unit length of arc and P is the total weight of the catenary.

Eq. (1) can be expressed in a more compact form as

X

2

X

1

f F

2

2

where X

i

is the vector of the i-node coordinates (i = 1, 2)

and f is a specic function of the vector of forces F

2

in node

2.

Eq. (2) can be regarded as a non-linear system of three

equations including three unknowns the forces Fx

1

, Fy

2

and Fz

2

in node 2 if the end coordinates at nodes 1 and

2 and the unit weight p

f

are known.

Fig. 3. Catenary element.

1884 A. Andreu et al. / Computers and Structures 84 (2006) 18821890

The above equation is also applicable to the equilibrium

of an extensible, linear elastic catenary, in the deformed

conguration. In that case, p

f

represents the nal unit

weight acquired by the cable after the elongation. The

extensible element will have experienced an increment of

length, Dl, between the initial and the nal (loaded)

congurations.

This increment can be evaluated based on hypothesis 2

(Section 3.1). To do so, the axial deformation of the cable

e(s) is integrated along the original non-deformed length

using the arc length parameter s:

Dl

_

l

0

0

esds 3

where l

0

is the un-deformed length of the cable.

Using Hookes law, the catenarys deformation is calcu-

lated as

es

Ns

EA

4

where N(s) represents the axial force at each point s in the

catenary, A is the cross-section of the cable and E is

Youngs modulus. Considering the cable in equilibrium

(Fig. 3) and taking EA as constant, the axial force can be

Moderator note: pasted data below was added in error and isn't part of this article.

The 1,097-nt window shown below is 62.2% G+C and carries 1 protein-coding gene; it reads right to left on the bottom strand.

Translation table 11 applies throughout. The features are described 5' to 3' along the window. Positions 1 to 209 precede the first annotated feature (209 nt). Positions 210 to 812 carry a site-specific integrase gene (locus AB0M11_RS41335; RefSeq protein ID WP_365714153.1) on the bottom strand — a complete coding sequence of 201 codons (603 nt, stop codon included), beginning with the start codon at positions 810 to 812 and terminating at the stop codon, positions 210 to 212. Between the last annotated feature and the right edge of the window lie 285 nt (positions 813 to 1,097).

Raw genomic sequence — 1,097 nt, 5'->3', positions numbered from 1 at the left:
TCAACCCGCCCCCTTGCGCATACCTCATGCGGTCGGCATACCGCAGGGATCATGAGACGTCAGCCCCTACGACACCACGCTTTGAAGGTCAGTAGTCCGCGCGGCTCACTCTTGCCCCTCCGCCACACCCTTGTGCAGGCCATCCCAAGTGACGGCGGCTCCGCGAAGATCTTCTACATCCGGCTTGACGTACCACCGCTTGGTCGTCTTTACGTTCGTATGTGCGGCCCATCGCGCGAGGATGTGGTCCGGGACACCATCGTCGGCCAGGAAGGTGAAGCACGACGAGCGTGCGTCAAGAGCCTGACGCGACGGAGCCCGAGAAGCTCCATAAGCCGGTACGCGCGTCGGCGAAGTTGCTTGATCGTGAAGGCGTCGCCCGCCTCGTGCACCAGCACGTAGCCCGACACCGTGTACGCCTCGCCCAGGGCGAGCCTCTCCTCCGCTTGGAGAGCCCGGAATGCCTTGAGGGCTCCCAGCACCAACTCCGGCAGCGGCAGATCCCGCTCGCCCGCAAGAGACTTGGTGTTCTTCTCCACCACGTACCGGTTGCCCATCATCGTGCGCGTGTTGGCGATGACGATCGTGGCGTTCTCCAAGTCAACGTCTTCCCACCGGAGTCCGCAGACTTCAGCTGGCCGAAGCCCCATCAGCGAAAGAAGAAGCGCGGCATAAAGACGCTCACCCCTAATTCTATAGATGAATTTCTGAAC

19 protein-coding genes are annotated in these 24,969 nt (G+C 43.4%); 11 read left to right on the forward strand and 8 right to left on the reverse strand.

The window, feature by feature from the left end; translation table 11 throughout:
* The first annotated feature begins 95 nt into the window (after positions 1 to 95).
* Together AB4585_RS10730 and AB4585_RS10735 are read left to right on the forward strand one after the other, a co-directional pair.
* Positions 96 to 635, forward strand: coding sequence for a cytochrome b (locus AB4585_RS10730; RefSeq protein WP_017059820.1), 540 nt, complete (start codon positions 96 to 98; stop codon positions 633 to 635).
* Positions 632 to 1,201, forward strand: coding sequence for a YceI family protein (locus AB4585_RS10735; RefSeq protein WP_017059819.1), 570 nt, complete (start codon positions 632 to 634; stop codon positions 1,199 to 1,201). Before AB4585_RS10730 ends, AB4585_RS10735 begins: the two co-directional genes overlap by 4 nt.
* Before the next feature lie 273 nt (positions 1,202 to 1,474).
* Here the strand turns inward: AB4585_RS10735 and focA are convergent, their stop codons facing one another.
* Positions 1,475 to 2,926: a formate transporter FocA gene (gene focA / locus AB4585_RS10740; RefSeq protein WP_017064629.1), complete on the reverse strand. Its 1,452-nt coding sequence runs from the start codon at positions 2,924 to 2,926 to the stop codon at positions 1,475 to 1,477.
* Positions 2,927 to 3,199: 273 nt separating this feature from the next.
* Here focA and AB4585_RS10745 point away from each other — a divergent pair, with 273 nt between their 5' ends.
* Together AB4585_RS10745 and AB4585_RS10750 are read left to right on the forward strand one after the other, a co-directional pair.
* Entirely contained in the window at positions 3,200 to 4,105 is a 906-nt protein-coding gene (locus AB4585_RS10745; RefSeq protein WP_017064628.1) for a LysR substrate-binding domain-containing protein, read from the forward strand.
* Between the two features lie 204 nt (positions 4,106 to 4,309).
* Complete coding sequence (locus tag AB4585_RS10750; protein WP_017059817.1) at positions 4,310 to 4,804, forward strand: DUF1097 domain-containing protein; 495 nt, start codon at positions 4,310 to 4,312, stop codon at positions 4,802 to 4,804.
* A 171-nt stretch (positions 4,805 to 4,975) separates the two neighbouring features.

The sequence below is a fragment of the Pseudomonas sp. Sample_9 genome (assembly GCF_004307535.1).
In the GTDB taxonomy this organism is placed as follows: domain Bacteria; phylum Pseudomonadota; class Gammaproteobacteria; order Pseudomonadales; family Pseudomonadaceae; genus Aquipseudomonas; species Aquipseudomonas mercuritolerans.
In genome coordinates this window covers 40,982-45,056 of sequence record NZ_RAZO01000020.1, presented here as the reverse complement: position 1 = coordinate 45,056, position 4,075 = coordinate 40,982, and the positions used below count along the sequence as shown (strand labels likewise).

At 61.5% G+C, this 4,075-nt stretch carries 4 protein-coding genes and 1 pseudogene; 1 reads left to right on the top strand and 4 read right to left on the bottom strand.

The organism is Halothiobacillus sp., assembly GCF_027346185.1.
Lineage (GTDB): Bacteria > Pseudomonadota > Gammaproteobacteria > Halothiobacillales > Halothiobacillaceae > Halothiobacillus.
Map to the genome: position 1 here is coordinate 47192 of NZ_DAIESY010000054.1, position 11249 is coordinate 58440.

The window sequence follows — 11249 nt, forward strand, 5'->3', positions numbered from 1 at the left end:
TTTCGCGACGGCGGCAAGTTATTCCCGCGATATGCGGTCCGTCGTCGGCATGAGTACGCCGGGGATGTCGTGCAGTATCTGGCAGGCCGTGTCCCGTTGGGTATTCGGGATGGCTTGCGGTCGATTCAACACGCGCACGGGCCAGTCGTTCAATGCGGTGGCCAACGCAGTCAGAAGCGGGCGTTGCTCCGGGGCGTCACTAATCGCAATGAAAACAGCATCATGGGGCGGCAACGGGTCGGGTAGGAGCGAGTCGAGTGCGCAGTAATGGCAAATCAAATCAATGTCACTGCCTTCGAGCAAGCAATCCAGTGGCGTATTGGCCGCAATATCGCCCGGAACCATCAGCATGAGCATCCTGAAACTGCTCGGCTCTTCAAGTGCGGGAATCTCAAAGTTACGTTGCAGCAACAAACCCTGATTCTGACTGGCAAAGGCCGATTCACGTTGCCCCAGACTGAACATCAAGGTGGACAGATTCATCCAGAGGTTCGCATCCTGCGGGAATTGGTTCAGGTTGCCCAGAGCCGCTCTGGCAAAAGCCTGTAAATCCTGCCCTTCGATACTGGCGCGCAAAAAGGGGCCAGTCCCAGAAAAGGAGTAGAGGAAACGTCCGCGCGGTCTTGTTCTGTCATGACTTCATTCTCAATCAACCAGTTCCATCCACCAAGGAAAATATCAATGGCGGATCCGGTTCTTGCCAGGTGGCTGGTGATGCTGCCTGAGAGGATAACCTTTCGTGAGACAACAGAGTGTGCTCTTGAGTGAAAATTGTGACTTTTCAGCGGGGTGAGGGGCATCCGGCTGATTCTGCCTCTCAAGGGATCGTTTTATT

evaluated as

Ns

Fy

2

2

Fz

2

2

l

0

sp

0

Fx

2

2

_

5

where p

0

is the unit weight of the cable in the initial un-

deformed conguration.

The following expression for Dl is obtained by combin-

ing Eqs. (4) and (5) and solving the integration on Eq. (3):

Dl

1

p

0

EA

t

2

2

Fy

2

2

Fz

2

2

t

2

_

_

Fy

2

2

Fz

2

2

2

ln t

Fy

2

2

Fz

2

2

t

2

_

_ __

tFx

2

tPFx

2

6

where t is an auxiliary variable used for the integration.

Substituting the variable at the integration limits, gives:

Dl

1

p

0

EA

Fx

2

h

2

g

2

2

lnFx

2

h

_

P Fx

2

x

2

g

2

2

lnFx

2

P x

_

7

where the auxiliary variables x, h and g are dened as

x

Fy

2

2

Fz

2

2

P Fx

2

2

_

h

Fy

2

2

Fz

2

2

Fx

2

2

_

g

Fy

2

2

Fz

2

2

_

8

After the deformation, the catenary will have a nal length

l

f

:

l

f

l

0

Dl 9

Because of the elongation experienced, the unit weight of

the catenary element will have varied. In order to comply

with hypothesis 3 (Section 3.1), the weight per unit length,

in the deformed conguration, is adjusted to keep the total

weight constant. This results in the following equations

relating the total weight P to the initial p

0

and nal p

f

weights per unit length:

P l

f

p

f

l

0

p

0

10

p

f

P

l

0

Dl

11

4. Formulation of the stiness of catenary elements

Eq. (2) describes the response of the catenary element in

terms of exibility as it relates the displacement of the nodes

and the forces applied in them in an explicit manner. The

purpose of this section is to obtain an inverse relationship

Fig. 4. Change from global to local axes.

A. Andreu et al. / Computers and Structures 84 (2006) 18821890 1885

describing the stiness, which will permit the evaluation of

the forces applied at the nodes at their location points.

As the catenary curve does not warp in space it will

always lie in a plane called the local plane. The local plane

can be dened by the H- and V-axes (Fig. 4). Taking node 1

as the origin of the coordinates, the following trigonomet-

ric expressions can be derived: